War and peace in Sri Lanka

A Plea to the International Community on Sri Lanka

Thanjai Nalankilli

TAMIL TRIBUNE, November 2006 (ID. 2006-11-01)
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OUTLINE

Abbreviations

1. Background

1.1 Firepower
1.2 An International Safety Net to the Sri Lankan Government
1.3 LTTE Ban in Canada and the European Union

2. Sri Lanka Attempts a Military Solution

3. A Darfur in Sri Lanka

4. What can the International Community Do?

4.1 Three Options
4.2 The "Ten-Year" Solution
4.3 The "No-Fly-Zone" Solution
4.4 Strengthen LTTE

ABBREVIATIONS

EU - European Union

IC - International Community

JHU - Jathika Hela Urumaya (an extremist Buddhist party)

JVP - Janatha Vimukthi Peramuna (a Marxist Sinhalese party)

LTTE - Liberation Tigers of Tamil Eelam

SLMM - Sri Lankan Monitoring Mission

UN - United Nations

USA - United States of America


1. Background

1.1 Firepower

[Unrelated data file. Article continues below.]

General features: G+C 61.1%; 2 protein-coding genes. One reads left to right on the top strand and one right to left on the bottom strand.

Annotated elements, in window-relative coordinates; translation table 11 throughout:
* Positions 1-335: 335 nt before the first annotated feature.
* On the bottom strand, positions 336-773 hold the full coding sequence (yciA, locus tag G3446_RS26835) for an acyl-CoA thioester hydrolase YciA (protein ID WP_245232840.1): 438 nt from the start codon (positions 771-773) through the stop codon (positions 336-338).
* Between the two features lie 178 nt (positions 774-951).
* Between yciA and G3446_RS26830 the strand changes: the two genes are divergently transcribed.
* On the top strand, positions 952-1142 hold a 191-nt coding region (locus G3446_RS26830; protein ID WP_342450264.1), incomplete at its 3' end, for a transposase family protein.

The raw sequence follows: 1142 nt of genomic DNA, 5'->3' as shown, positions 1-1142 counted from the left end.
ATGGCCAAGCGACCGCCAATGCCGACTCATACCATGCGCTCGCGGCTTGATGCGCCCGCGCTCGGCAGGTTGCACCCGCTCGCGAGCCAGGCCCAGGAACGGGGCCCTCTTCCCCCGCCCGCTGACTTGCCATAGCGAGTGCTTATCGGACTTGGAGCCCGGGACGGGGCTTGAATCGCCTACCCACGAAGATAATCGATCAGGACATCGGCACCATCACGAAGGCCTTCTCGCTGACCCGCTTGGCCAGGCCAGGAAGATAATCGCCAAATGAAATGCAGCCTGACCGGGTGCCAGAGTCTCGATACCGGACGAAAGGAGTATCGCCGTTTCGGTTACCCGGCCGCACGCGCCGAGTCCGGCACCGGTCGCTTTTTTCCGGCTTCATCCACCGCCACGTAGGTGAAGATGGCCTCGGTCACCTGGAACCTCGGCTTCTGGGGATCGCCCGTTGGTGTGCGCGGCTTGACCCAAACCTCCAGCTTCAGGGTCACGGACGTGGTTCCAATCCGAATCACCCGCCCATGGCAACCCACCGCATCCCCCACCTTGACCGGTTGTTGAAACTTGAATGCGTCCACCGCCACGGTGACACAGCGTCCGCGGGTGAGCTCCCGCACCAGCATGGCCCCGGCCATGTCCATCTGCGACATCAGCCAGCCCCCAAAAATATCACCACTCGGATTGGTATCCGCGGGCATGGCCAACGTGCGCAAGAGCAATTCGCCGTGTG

After over four years of ceasefire, war has started in Sri Lanka between the Sri Lankan military (representing essentially the interests of the Sinhala majority) and the Liberation Tigers of Tamil Eelam (protecting the interests of the Tamil minority). At the time the ceasefire started at the closing days of 2001, the Liberation Tigers of Tamil Eelam (LTTE), having won many battles in the preceding year, seemed to have a military edge. Sri Lankan military increased its firepower substantially during the ceasefire, especially in aerial bombing capabilities. Although both sides acquired weapons and ammunition during the ceasefire, LTTE had to purchase them clandestinely and bring them to the country surreptitiously. Sri Lanka acquired them openly as well as covertly. www.tamiltribune.com Obviously Sri Lanka seemed to have acquired considerably more firepower than the LTTE. The LTTE might also have lost some of its naval assets during the 2004 tsunami. The Sri Lankan military had always vastly outnumbered the LTTE in manpower and firepower, but now it has reached proportions that made Sri Lanka think that it could impose a military solution to the ethnic problem.